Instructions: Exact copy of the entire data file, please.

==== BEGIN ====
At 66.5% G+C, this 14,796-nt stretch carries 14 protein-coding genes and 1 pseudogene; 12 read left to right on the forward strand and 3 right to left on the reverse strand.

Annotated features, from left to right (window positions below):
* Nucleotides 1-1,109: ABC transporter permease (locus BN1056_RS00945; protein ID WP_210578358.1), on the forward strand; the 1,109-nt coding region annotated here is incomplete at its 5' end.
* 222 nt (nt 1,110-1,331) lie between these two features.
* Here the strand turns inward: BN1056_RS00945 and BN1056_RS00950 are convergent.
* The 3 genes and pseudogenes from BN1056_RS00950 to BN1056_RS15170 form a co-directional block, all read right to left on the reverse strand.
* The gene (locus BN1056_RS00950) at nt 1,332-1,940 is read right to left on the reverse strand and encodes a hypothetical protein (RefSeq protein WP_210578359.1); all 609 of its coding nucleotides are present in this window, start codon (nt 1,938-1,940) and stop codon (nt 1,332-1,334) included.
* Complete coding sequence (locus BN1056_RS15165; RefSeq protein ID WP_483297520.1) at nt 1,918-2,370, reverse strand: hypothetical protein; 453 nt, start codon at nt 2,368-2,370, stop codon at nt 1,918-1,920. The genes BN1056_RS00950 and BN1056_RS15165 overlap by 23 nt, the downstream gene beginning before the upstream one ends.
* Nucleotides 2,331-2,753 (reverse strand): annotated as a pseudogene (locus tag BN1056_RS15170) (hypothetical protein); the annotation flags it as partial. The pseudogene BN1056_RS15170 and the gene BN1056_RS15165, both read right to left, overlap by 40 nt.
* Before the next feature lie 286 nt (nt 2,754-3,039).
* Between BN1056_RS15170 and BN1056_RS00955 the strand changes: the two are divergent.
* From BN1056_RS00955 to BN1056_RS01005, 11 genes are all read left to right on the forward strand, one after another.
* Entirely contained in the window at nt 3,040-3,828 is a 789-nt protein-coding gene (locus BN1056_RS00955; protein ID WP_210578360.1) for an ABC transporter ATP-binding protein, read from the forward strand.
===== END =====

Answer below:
At 66.5% G+C, this 14,796-nt stretch carries 14 protein-coding genes and 1 pseudogene; 12 read left to right on the forward strand and 3 right to left on the reverse strand.

Annotated features, from left to right (window positions below):
* Nucleotides 1-1,109: ABC transporter permease (locus BN1056_RS00945; protein ID WP_210578358.1), on the forward strand; the 1,109-nt coding region annotated here is incomplete at its 5' end.
* 222 nt (nt 1,110-1,331) lie between these two features.
* Here the strand turns inward: BN1056_RS00945 and BN1056_RS00950 are convergent.
* The 3 genes and pseudogenes from BN1056_RS00950 to BN1056_RS15170 form a co-directional block, all read right to left on the reverse strand.
* The gene (locus BN1056_RS00950) at nt 1,332-1,940 is read right to left on the reverse strand and encodes a hypothetical protein (RefSeq protein WP_210578359.1); all 609 of its coding nucleotides are present in this window, start codon (nt 1,938-1,940) and stop codon (nt 1,332-1,334) included.
* Complete coding sequence (locus BN1056_RS15165; RefSeq protein ID WP_483297520.1) at nt 1,918-2,370, reverse strand: hypothetical protein; 453 nt, start codon at nt 2,368-2,370, stop codon at nt 1,918-1,920. The genes BN1056_RS00950 and BN1056_RS15165 overlap by 23 nt, the downstream gene beginning before the upstream one ends.
* Nucleotides 2,331-2,753 (reverse strand): annotated as a pseudogene (locus tag BN1056_RS15170) (hypothetical protein); the annotation flags it as partial. The pseudogene BN1056_RS15170 and the gene BN1056_RS15165, both read right to left, overlap by 40 nt.
* Before the next feature lie 286 nt (nt 2,754-3,039).
* Between BN1056_RS15170 and BN1056_RS00955 the strand changes: the two are divergent.
* From BN1056_RS00955 to BN1056_RS01005, 11 genes are all read left to right on the forward strand, one after another.
* Entirely contained in the window at nt 3,040-3,828 is a 789-nt protein-coding gene (locus BN1056_RS00955; protein ID WP_210578360.1) for an ABC transporter ATP-binding protein, read from the forward strand.